Ankara Univerity Face Market and State Regulation
By Aytül Kasapoğlu, Ankara University
The University of Ankara was established in 1946 and comprises faculties of Law, Letters, Science, Medicine, Agriculture, Veterinary Medicine, Divinity, Political Sciences, Pharmacy, Dental Medicine, Educational Sciences, Communication, Health Education and Engineering.
Located in the capital of Turkey, it is a comprehensive state university with 44,952 students (10,557 graduate students), and 3624 members of academic staff as of January 2010. It has 15 faculties,13 vocational schools, eight institutes, 30 libraries and full text access to 22,000 publications via e-journals.
Higher Education in Turkey comprises State universities (including Ankara University) and Foundation (private) Universities. The Higher Education Council (YÖK) was established in 1981 as a central regulatory body responsible for the planning, coordination and supervision of Higher Education within the framework laid down in the Constitution and the Higher Education Law. The establishment of new Faculties, is subject to parliamentary control, on the recommendation of YÖK. Creating new, or closing and merging old, departments and programs requires YÖK permission. In addition, there are three other administrative bodies; the Inter-University Council (UAK), the Turkish University Rectors Committee (TURK) and the Higher Education Supervisory Board. These parastatal bodies combine with government ministries to infringe upon university autonomy. Following new regulations introduced by YÖK in 2005 for “Academic Evaluation and Quality Improvement in Higher Education Institutions” UAK appointed a Council (YÖDEK) which outlined the basic requirements for internal academic evaluation and self assessment which are intended to form the basis of a national accreditation system – a system which does not exist at the moment.
Article 130 of the Constitution defines all Higher Education as a public service and therefore State institutions are supported through public funding but viamechanisms defined by the Ministry of Finance. In 2003 the Public Financial Management and Control Law 5018 was approved and in 2006 this began to have an impact on Universities. We are still assessing its likely influence with some optimism that the allocation of budgets will free up room to maneuver, which to date has been limited. Currently the number of academic and administrative post within universities is determined by the Government. Appointments to senior positions, such as Faculty Deans are only on the recommendationof the Rector. The number of Vice Rectors is restricted to three. The line management of all administrative units, through the Office of the General Secretary, is to be standardized. Admissions to Universities are to be organized centrally through the ÖSYM (Student Selection and Placement Centre) based on scores from the national Student Selection Examinations (ÖSS) and Universities will not be able to control the number of students entering their programs.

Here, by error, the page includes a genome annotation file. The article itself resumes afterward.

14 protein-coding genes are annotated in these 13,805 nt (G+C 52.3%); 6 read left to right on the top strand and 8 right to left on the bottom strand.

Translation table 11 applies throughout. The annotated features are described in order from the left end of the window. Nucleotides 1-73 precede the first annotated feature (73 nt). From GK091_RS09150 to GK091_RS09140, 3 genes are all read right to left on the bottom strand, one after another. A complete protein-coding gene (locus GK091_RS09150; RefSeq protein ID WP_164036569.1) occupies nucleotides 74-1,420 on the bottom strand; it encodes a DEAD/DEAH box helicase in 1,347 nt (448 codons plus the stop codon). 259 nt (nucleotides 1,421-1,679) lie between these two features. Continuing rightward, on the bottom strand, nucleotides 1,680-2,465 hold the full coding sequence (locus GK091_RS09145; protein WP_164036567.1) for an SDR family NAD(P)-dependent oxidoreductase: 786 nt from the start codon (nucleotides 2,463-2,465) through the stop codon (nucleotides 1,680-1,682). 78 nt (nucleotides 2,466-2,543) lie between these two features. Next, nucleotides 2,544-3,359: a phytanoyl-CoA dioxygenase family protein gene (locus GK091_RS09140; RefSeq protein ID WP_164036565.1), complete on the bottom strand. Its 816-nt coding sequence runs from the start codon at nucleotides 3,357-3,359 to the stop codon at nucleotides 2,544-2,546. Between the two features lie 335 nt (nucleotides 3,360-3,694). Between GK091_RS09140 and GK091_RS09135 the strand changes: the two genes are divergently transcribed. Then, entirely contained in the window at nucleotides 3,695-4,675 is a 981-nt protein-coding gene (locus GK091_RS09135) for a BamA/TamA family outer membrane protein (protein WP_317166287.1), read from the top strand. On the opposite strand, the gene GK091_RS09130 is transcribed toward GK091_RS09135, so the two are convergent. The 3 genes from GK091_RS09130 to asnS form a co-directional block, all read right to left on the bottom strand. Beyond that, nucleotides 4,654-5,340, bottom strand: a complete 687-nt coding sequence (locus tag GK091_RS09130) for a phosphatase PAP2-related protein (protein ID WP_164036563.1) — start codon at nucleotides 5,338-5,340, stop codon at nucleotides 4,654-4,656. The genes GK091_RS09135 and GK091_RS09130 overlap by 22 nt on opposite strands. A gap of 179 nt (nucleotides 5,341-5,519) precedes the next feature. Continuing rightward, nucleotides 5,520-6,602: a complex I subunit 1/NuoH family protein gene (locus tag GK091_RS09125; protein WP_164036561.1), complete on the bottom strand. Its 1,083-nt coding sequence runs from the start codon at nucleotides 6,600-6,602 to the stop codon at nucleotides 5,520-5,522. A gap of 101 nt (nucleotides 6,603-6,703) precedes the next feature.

This close regulation is not conducive to the development of an innovative and dynamic institution of higher education. As a signatory of the Bologna process the government controls the allocation of human sources as well as costs and revolving funds. At present the taxation system appropriates 50% of earned income through revolving funds.
Administrators are appointed as follows:
- The Rector (head of university) is appointed by the President
- Vice Rectors are appointed by the Rector
- Deans are recommended by the Rector but appointed by YÖK
- The General Secretary is appointed by the Rector
- Directors of Graduate Schools are appointed by the Rector
- Heads of Research Centers are appointed by the Rector
Candidates for Rector of the University are nominated to YÖK through election. The Council considers six names and forwards three to the Turkish President for final determination.
Within the university the Senate is the key committee for developing academic policy.
Strong state control of higher education has become the major external constraint on Ankara University. The allocation of human resources and their reallocation for new purposes are outside the control of university management. There is a bureaucratic assignment of posts instead of posts being based on performance evaluation. This system causes a loss of scientific initiative and creativity. There is the evidence that decreasing salaries has badly affected the structure, motivation and performance of academic staff. The proportion of young academic staff is dramatically declining. The lack of flexibility in budget spending together with investment rules further constrains university autonomy. The overall organization of education and research becomes too complex and bureaucratic. Since the faculties are dispersed among five campuses there is an inefficient duplication academic and administrative services.
According to a recent report on “strategies for marketization,” YÖK plans to decrease the “cost of higher education” by increasing the number of students, and replacing free university education with fee-paying students. “Paid higher education and the commodification of knowledge” is now a slogan of the new management strategy. There are plans afoot to differentiate universities “according to the needs of capital” and that the university should be open to the influence of business. YÖK is now calling on universities to adapt themselves to the production of both “cheap and highly skilled labor.”